America's drinking water infrastructure needs a serious upgrade.
Today, as the “Imagine a Day Without Water” campaign is coordinating with many allies to raise awareness and educate America about the value of water, the U.S. Senate has passed a key piece of legislation to repair and rebuild our water infrastructure systems.
That’s a good thing. Now, it’s the House of Representatives’ turn. It needs to ensure that the taxpayer dollars spent on repairing and rebuilding our water infrastructure support high-quality, American-made materials like iron and steel that will create jobs and invest even more in our economy.
Unfortunately, some communities in America -- most notably Flint, Michigan -- already know too well what it is like to try to go a day without water.
For places like Flint, the experience hasn’t been an elected exercise.
In 2013 the American Society of Civil Engineers gave the state of the United States’ drinking water infrastructure a D. Grading aside, this means that much of the country’s drinking water infrastructure is nearing the end of its useful life. Decaying drinking water infrastructure is causing more and more communities to face issues of lead contamination in their drinking water.
According to the American Water Works Association, “there is a gap between the financial needs of water and wastewater systems and the means to pay for these services through rates and fee.” Many utilities across the country, in fact, won’t have the money to perform much-needed infrastructure upgrades over the upcoming decades.
To understand what those upgrades entail, let’s look at what currently makes up the three main lines of our water infrastructure: transmission, distribution, and service.
Transmission lines in the United States are made from cast iron, concrete, steel, ductile iron, PVC, and asbestos cement.
Distribution lines (commonly referred to as water “mains”) are made from wood, cast iron, steel, concrete, ductile iron, PVC, and asbestos cement.
The service lines are made from lead, copper, galvanized steel, polyethylene, polybutylene, and PVC.
Health risks exist in all three areas, and not just with asbestos cement and lead. For example, copper pipes present concerns when lead solder is used in the joints. Older, domestically made PVC used lead as a stabilizer, and it’s still found in PVC pipe imported from China and India.
Upgrades need to be made with materials that aren’t going to continue the problem. American manufacturing has a role to play in this solution; we have the companies, skilled workforce, and capacity to manufacture the materials needed. And making sure the materials used to upgrade our water infrastructure are American-made provides assurances that the materials meet American standards.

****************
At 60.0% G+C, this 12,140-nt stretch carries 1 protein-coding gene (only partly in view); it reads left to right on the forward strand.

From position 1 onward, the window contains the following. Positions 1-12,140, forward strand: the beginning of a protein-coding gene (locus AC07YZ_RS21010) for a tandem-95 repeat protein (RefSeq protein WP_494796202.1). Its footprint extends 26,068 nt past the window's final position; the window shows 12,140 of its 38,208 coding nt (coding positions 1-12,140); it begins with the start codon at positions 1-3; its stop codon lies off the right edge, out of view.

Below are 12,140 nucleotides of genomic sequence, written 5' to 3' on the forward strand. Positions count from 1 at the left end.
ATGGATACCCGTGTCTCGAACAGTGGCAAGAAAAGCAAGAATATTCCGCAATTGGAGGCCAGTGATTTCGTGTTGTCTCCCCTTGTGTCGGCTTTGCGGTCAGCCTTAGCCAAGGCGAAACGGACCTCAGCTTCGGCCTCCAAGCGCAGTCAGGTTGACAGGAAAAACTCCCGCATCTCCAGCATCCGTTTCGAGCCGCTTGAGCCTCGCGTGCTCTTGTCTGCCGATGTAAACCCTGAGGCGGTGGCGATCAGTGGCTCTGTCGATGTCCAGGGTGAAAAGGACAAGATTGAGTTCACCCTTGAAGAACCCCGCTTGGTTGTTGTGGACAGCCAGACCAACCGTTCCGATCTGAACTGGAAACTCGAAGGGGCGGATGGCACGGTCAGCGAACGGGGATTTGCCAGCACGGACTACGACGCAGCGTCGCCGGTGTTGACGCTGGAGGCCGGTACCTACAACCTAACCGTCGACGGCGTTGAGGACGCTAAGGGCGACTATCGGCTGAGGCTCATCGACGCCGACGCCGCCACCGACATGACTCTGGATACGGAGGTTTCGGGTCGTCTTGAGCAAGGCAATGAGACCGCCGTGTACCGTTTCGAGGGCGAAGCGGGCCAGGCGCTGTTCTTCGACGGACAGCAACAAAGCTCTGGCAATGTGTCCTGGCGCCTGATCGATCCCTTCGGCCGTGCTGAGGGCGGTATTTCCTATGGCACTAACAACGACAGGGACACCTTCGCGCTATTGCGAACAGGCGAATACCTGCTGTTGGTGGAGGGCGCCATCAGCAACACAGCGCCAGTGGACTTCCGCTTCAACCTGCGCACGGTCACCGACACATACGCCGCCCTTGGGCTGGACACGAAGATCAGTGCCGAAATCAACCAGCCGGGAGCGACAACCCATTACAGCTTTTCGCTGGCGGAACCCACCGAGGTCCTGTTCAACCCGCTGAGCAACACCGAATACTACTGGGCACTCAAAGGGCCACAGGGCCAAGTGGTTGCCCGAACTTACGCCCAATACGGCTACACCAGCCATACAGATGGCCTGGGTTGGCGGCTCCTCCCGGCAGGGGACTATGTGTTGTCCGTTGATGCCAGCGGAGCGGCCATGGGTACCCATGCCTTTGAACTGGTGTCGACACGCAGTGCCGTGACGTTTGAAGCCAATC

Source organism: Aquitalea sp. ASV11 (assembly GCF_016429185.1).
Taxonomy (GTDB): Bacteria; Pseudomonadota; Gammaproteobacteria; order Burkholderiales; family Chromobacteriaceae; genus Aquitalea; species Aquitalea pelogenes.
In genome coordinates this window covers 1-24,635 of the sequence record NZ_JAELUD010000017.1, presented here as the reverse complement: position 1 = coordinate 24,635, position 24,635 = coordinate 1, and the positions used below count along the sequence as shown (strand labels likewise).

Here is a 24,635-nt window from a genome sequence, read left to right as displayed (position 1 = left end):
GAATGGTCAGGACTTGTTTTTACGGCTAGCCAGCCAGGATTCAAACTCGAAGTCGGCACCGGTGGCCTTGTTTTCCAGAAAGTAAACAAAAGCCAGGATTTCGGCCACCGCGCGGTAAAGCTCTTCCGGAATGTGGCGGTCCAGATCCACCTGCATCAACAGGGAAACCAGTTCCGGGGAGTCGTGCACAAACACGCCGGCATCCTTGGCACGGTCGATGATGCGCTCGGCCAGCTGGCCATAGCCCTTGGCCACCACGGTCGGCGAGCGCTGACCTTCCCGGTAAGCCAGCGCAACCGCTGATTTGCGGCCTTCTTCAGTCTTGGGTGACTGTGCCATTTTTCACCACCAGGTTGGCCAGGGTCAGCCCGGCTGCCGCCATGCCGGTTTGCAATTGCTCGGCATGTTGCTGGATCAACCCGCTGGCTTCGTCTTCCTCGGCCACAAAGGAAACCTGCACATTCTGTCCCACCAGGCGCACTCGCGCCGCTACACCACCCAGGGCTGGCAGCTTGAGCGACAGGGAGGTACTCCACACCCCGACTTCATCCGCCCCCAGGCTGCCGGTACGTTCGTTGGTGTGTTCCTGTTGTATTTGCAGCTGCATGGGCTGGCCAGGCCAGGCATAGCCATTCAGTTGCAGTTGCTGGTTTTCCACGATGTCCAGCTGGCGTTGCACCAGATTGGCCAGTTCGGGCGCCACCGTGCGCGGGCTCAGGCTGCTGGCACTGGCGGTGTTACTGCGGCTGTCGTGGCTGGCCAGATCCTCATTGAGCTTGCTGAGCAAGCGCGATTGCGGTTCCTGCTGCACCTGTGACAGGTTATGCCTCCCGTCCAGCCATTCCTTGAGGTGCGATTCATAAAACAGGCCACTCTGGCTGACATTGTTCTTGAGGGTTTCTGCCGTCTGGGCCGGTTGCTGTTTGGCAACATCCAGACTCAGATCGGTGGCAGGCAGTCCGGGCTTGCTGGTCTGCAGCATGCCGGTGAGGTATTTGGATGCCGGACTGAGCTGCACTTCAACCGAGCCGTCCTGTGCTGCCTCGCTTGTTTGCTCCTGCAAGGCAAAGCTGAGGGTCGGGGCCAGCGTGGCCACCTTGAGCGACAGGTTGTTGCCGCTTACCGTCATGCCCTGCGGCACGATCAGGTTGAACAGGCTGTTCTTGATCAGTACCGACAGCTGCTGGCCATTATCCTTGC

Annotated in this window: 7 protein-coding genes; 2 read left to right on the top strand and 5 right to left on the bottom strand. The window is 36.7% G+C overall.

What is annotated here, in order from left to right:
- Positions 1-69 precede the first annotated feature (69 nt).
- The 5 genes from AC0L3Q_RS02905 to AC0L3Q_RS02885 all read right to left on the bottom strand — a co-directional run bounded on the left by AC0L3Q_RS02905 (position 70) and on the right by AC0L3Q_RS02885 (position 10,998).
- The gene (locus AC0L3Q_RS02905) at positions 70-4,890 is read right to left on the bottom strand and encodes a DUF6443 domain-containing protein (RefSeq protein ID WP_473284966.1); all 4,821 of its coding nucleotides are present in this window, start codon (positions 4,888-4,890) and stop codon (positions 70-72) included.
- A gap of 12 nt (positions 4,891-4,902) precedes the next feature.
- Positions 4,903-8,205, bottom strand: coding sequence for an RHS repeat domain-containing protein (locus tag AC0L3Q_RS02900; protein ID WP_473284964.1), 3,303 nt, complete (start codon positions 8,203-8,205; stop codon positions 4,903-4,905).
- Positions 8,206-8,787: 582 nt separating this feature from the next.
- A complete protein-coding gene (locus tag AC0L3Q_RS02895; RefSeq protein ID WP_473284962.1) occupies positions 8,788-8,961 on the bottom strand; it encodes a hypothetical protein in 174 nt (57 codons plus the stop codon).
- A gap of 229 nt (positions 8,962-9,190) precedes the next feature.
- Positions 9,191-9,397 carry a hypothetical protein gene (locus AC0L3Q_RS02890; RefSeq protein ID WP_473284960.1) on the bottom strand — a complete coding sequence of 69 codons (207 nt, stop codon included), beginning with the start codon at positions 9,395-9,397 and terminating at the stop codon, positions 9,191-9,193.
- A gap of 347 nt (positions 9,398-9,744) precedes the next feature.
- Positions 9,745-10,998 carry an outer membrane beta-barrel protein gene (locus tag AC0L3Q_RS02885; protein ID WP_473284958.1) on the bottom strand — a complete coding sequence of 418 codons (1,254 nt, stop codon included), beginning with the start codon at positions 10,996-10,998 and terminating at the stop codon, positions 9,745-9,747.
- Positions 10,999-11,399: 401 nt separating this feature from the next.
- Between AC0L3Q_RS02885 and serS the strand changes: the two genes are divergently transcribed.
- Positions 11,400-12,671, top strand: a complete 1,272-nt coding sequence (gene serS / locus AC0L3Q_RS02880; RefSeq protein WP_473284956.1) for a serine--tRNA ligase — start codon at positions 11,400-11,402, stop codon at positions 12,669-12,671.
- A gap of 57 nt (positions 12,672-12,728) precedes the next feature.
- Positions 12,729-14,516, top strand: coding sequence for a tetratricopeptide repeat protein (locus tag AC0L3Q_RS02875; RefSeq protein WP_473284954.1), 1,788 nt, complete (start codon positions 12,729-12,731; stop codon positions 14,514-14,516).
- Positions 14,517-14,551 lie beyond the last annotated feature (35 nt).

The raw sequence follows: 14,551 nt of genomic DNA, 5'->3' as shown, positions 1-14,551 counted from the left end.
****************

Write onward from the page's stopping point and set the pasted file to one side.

However, we all must hold policymakers accountable so that the solution to this specific bit of infrastructure decay doesn’t further a public health crisis in American communities.
But that’s not all
Unfortunately, the lack of investment in drinking water infrastructure is but one failure of public policy in this area.
In Washington, DC circa 2001, following a treatment change that accidentally increased the water’s corrosiveness, the water started leaching lead from city pipes. The leaded water didn’t come to the public’s attention until 2004, and when it did the U.S. Centers for Disease Control and Prevention (CDC) said testing showed DC kids hadn’t suffered high levels of lead in their blood.
City officials used these CDC assurances to quell the public outcry. But in 2009, a team led by Virginia Tech civil engineering professor Marc Edwards published research proving the CDC wrong, demonstrating that kids suffered elevated blood lead levels when lead spiked in the city’s water. Unfortunately, policymakers failed to protect the health of DC residents and potentially tens of thousands of DC children were affected.
Thanks to the work by that same Virginia Tech team, much of Flint, Michigan’s story is well-known. But in Flint, another major policy failure popped up. Even though the U.S Environmental Protection Agency (EPA) tried to make Michigan treat Flint’s water for corrosion, and despite suggests from both outside and inside the EPA that the public in Flint should be warned, no one bothered to warn them, or cite the city of Flint or its state regulator for violating the U.S. Lead and Copper Rule.
Even worse, a 2013 field study in Chicago, IL shows that existing regulatory sampling protocol under that rule systematically misses high lead levels and potential human exposure.
When it comes to the United States’ drinking water infrastructure, too many policymakers – federal, state, and local –haven’t invested, maintained system safety, or provided the public with adequate health warnings. It would seem they even fail to have the practices in place to identify those major threats to public health.
The bottom line is this: As a nation that leads the world in so many things, it’s shameful we fall so short when it comes to the delivering our citizens with clean, drinkable water.
The United States needs policymakers who will invest in our drinking water infrastructure and bring it into the 21st century. America has the capacity to engineer, construct, and manufacture the materials needed not only to get it to that point, but to guarantee no one in the United States must go a day without water.